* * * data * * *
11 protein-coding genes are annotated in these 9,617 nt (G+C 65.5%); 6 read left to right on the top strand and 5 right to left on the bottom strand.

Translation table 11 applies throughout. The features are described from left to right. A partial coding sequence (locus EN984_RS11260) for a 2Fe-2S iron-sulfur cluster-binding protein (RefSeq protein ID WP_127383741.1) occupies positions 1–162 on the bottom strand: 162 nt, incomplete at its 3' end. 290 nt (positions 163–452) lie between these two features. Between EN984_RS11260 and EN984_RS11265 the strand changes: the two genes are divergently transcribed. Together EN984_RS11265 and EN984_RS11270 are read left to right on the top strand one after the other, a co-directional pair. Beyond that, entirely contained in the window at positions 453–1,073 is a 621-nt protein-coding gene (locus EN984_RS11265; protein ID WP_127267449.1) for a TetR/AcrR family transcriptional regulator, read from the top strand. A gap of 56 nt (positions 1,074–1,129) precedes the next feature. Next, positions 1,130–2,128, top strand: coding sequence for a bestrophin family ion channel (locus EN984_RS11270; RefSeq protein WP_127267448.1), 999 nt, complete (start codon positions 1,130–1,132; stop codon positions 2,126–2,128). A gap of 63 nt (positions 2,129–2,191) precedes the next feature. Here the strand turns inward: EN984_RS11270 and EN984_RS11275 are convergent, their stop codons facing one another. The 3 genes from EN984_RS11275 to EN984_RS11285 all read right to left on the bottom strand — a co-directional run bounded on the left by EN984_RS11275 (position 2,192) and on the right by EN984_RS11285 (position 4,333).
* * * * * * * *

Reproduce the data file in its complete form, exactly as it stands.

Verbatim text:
11 protein-coding genes are annotated in these 9,617 nt (G+C 65.5%); 6 read left to right on the top strand and 5 right to left on the bottom strand.

Translation table 11 applies throughout. The features are described from left to right. A partial coding sequence (locus EN984_RS11260) for a 2Fe-2S iron-sulfur cluster-binding protein (RefSeq protein ID WP_127383741.1) occupies positions 1–162 on the bottom strand: 162 nt, incomplete at its 3' end. 290 nt (positions 163–452) lie between these two features. Between EN984_RS11260 and EN984_RS11265 the strand changes: the two genes are divergently transcribed. Together EN984_RS11265 and EN984_RS11270 are read left to right on the top strand one after the other, a co-directional pair. Beyond that, entirely contained in the window at positions 453–1,073 is a 621-nt protein-coding gene (locus EN984_RS11265; protein ID WP_127267449.1) for a TetR/AcrR family transcriptional regulator, read from the top strand. A gap of 56 nt (positions 1,074–1,129) precedes the next feature. Next, positions 1,130–2,128, top strand: coding sequence for a bestrophin family ion channel (locus EN984_RS11270; RefSeq protein WP_127267448.1), 999 nt, complete (start codon positions 1,130–1,132; stop codon positions 2,126–2,128). A gap of 63 nt (positions 2,129–2,191) precedes the next feature. Here the strand turns inward: EN984_RS11270 and EN984_RS11275 are convergent, their stop codons facing one another. The 3 genes from EN984_RS11275 to EN984_RS11285 all read right to left on the bottom strand — a co-directional run bounded on the left by EN984_RS11275 (position 2,192) and on the right by EN984_RS11285 (position 4,333).